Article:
Why does the sense of taste decrease while flying?
Flying can be a thrilling experience, but it can also be quite disorienting for our senses. One of the most noticeable effects of flying is the way it impacts our sense of taste. Many travelers report that their taste buds seem to be less effective when they are up in the air. But why does this happen? In this article, we will explore the various reasons why the sense of taste decreases while flying.
The Role of Cabin Pressure
One of the primary factors that impact our sense of taste while flying is cabin pressure. When we fly, the cabin pressure is typically set to around 8,000 feet above sea level, even though we may be cruising at an altitude of 30,000 feet or more. This lower pressure can cause a decrease in our taste sensitivity, making it harder to taste subtle flavors.
In a study conducted by Lufthansa, participants tasted sweet, sour, salty, and bitter solutions while in a pressurized cabin and at sea level. The study found that the participants’ taste perception was reduced by up to 30 percent in the pressurized cabin.
Dry Air and Dehydration
Another factor that can impact our sense of taste while flying is the dry air in the cabin. Airplane cabins typically have a relative humidity of around 10-20%, which is much lower than the average humidity on the ground. This dry air can cause our taste buds to dry out, making it harder to taste flavors.
Furthermore, the dry air can lead to dehydration, which can also impact our sense of taste. When we are dehydrated, our bodies produce less saliva, which contains enzymes that help to break down food and enhance taste. This can make food taste less flavorful.
Noise and Vibration
The noise and vibration on a plane can also impact our sense of taste. Studies have shown that loud noise can reduce our ability to taste sweet and salty flavors. The vibrations from the plane can also impact our sense of taste by causing our taste buds to vibrate, which can make it harder to taste flavors.
In-flight Meals and Cabin Atmosphere
The quality of in-flight meals and the cabin atmosphere can also impact our sense of taste. Airline food is notorious for being bland, and this may be due in part to the factors we’ve already discussed. However, it’s also worth noting that the noise, vibration, and dry air in the cabin can impact the way we perceive flavors.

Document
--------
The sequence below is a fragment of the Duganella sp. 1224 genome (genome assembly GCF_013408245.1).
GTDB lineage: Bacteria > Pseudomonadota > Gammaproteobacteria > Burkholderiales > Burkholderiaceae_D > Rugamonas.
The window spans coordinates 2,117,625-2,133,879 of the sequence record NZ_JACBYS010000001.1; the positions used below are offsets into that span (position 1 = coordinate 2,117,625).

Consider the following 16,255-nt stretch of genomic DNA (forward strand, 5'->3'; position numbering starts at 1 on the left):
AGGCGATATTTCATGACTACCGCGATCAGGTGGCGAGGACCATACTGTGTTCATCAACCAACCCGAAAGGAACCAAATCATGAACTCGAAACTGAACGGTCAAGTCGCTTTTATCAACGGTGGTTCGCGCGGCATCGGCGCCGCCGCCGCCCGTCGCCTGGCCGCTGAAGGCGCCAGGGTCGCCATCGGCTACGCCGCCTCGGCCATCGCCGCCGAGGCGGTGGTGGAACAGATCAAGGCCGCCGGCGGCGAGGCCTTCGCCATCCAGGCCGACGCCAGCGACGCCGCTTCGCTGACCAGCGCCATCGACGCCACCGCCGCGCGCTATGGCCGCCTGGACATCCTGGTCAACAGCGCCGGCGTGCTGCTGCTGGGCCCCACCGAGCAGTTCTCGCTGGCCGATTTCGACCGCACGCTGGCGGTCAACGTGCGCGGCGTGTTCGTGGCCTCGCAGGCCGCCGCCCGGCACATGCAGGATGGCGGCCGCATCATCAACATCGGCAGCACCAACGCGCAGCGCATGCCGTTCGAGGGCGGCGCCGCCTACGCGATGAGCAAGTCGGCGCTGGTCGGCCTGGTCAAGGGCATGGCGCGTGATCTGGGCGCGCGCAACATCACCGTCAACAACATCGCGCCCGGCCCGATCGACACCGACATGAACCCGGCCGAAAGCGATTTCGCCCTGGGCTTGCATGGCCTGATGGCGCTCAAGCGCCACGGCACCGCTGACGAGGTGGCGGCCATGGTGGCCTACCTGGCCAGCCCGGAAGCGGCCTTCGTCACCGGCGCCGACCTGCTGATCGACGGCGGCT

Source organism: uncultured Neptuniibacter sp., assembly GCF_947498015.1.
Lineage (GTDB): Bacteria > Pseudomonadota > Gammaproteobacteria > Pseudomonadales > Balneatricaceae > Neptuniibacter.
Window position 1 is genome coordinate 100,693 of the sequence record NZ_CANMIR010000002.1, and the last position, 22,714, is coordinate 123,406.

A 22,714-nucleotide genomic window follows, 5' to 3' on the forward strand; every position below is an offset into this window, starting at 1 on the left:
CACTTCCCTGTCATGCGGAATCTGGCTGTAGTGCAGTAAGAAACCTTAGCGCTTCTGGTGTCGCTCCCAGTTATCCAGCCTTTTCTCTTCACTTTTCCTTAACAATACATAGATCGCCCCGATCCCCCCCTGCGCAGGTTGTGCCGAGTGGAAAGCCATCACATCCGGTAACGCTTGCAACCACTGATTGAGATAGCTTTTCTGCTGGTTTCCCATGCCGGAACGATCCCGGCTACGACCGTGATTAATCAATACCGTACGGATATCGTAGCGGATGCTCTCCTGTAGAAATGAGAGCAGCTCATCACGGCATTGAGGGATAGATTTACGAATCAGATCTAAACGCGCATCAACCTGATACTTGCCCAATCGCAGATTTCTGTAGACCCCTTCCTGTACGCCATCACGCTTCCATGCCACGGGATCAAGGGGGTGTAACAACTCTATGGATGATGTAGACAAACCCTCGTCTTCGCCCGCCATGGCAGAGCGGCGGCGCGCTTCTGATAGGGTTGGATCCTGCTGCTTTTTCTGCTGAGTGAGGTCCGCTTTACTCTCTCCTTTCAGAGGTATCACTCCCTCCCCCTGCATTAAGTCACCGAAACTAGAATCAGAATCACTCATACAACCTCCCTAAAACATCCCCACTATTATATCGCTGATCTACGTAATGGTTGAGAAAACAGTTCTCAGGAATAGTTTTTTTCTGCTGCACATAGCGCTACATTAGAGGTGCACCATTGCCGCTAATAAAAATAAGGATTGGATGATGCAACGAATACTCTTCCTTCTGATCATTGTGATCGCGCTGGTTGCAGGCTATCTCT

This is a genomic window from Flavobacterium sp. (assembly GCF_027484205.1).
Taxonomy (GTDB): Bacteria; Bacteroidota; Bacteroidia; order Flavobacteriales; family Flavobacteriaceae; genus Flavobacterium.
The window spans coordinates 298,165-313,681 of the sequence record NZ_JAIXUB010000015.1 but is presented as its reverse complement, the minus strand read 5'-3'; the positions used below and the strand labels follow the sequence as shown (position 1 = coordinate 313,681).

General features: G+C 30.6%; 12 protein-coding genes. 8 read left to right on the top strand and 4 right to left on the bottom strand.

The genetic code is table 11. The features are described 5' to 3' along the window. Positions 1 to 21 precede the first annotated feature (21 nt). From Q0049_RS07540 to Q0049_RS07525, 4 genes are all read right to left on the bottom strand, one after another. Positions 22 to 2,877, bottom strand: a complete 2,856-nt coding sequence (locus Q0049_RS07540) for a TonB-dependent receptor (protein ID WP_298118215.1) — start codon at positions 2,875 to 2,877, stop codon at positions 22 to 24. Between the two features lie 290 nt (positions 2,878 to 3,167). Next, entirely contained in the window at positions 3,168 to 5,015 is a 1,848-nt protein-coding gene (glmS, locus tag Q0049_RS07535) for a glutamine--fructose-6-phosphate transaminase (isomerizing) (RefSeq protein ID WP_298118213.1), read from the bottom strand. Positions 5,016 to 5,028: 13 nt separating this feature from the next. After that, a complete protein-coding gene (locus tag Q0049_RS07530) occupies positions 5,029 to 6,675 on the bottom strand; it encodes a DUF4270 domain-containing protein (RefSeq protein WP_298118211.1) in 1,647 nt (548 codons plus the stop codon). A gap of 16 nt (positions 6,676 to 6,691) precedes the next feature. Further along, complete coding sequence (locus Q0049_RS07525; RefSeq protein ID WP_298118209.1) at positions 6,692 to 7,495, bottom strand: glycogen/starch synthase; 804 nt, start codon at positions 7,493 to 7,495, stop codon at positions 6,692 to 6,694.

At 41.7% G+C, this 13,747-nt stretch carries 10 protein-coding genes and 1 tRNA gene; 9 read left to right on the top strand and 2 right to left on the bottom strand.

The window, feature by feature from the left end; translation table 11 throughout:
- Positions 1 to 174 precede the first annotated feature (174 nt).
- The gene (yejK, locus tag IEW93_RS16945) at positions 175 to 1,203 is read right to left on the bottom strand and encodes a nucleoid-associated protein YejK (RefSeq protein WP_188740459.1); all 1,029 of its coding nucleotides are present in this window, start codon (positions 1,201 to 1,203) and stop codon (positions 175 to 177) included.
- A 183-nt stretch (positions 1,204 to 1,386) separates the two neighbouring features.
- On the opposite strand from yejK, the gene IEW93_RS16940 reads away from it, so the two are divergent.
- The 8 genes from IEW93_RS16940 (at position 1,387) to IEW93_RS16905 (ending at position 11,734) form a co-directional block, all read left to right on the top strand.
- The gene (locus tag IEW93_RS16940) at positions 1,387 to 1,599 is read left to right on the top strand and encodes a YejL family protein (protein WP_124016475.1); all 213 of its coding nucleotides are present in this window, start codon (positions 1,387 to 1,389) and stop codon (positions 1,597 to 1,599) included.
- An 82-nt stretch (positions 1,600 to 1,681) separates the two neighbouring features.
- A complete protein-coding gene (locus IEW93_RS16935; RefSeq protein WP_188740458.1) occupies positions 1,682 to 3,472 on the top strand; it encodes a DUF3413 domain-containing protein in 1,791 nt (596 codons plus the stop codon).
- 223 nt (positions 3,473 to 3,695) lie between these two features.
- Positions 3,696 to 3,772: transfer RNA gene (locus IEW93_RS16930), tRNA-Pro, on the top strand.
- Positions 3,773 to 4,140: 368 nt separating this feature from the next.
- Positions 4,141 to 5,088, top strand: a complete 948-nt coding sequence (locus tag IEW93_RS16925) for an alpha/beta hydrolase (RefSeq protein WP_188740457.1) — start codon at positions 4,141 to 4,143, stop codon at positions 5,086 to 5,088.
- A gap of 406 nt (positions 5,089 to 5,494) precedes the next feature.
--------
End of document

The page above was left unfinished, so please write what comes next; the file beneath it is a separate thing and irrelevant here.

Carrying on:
Furthermore, the cabin atmosphere can impact our sense of taste. Airplane cabins are pressurized, and this can impact the way we perceive flavors. Additionally, the cabin air is often recycled, which can lead to a buildup of odors and reduce the freshness of food.
The sense of taste can decrease while flying due to a variety of factors, including cabin pressure, dry air, dehydration, noise and vibration, in-flight meals, and cabin atmosphere. While these factors can make it harder to taste flavors, they do not necessarily mean that food will taste bad. By being aware of these factors, we can take steps to enhance our in-flight dining experience, such as staying hydrated, choosing flavorful options, and bringing our own snacks.
References for this article
- Lufthansa. (n.d.). Taste in the Sky. Retrieved from https://www.lufthansa.com/content/dam/lh/documents/magazin/PDF/2003_06_Essen_und_Trinken_eng.pdf
- MedlinePlus. (2020, November 10). Dry Mouth. Retrieved from https://medlineplus.gov/drymouth.html
- Panjabi, M. (2016). The Physiology of Airline Cabin Atmospheres. Aviation, Space, and Environmental Medicine, 87(5), 466–470. doi: 10.3357/asem.4485.2016
- Spence, C., & Piqueras-Fiszman, B. (2014). The multisensory perception of flavor. Consciousness and Cognition, 19, 901–908. doi: 10.1016/j.concog.2014.03.018
- van Hoof, J., Stanney, K. M., & Salvendy, G. (2005). Human Factors of Flight-Deck Performance. Taylor & Francis.